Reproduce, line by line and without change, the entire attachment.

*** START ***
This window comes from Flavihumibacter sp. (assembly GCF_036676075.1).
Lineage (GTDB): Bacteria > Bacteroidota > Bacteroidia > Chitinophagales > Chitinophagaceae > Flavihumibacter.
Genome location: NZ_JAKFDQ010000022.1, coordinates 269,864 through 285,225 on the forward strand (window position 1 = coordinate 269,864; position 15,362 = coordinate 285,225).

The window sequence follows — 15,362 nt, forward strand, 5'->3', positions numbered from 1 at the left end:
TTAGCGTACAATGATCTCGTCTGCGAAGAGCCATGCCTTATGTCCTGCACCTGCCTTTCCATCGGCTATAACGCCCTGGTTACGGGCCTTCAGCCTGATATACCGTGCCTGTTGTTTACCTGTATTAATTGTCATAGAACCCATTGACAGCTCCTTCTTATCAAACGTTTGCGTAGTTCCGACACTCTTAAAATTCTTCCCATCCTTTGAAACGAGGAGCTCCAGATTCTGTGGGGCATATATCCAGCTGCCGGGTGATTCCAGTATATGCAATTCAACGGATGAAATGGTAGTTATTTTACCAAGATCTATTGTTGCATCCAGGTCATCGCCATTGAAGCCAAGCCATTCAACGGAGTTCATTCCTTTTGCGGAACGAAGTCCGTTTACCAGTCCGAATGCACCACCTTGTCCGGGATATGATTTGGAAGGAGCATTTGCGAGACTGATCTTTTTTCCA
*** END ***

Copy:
This window comes from Flavihumibacter sp. (assembly GCF_036676075.1).
Lineage (GTDB): Bacteria > Bacteroidota > Bacteroidia > Chitinophagales > Chitinophagaceae > Flavihumibacter.
Genome location: NZ_JAKFDQ010000022.1, coordinates 269,864 through 285,225 on the forward strand (window position 1 = coordinate 269,864; position 15,362 = coordinate 285,225).

The window sequence follows — 15,362 nt, forward strand, 5'->3', positions numbered from 1 at the left end:
TTAGCGTACAATGATCTCGTCTGCGAAGAGCCATGCCTTATGTCCTGCACCTGCCTTTCCATCGGCTATAACGCCCTGGTTACGGGCCTTCAGCCTGATATACCGTGCCTGTTGTTTACCTGTATTAATTGTCATAGAACCCATTGACAGCTCCTTCTTATCAAACGTTTGCGTAGTTCCGACACTCTTAAAATTCTTCCCATCCTTTGAAACGAGGAGCTCCAGATTCTGTGGGGCATATATCCAGCTGCCGGGTGATTCCAGTATATGCAATTCAACGGATGAAATGGTAGTTATTTTACCAAGATCTATTGTTGCATCCAGGTCATCGCCATTGAAGCCAAGCCATTCAACGGAGTTCATTCCTTTTGCGGAACGAAGTCCGTTTACCAGTCCGAATGCACCACCTTGTCCGGGATATGATTTGGAAGGAGCATTTGCGAGACTGATCTTTTTTCCA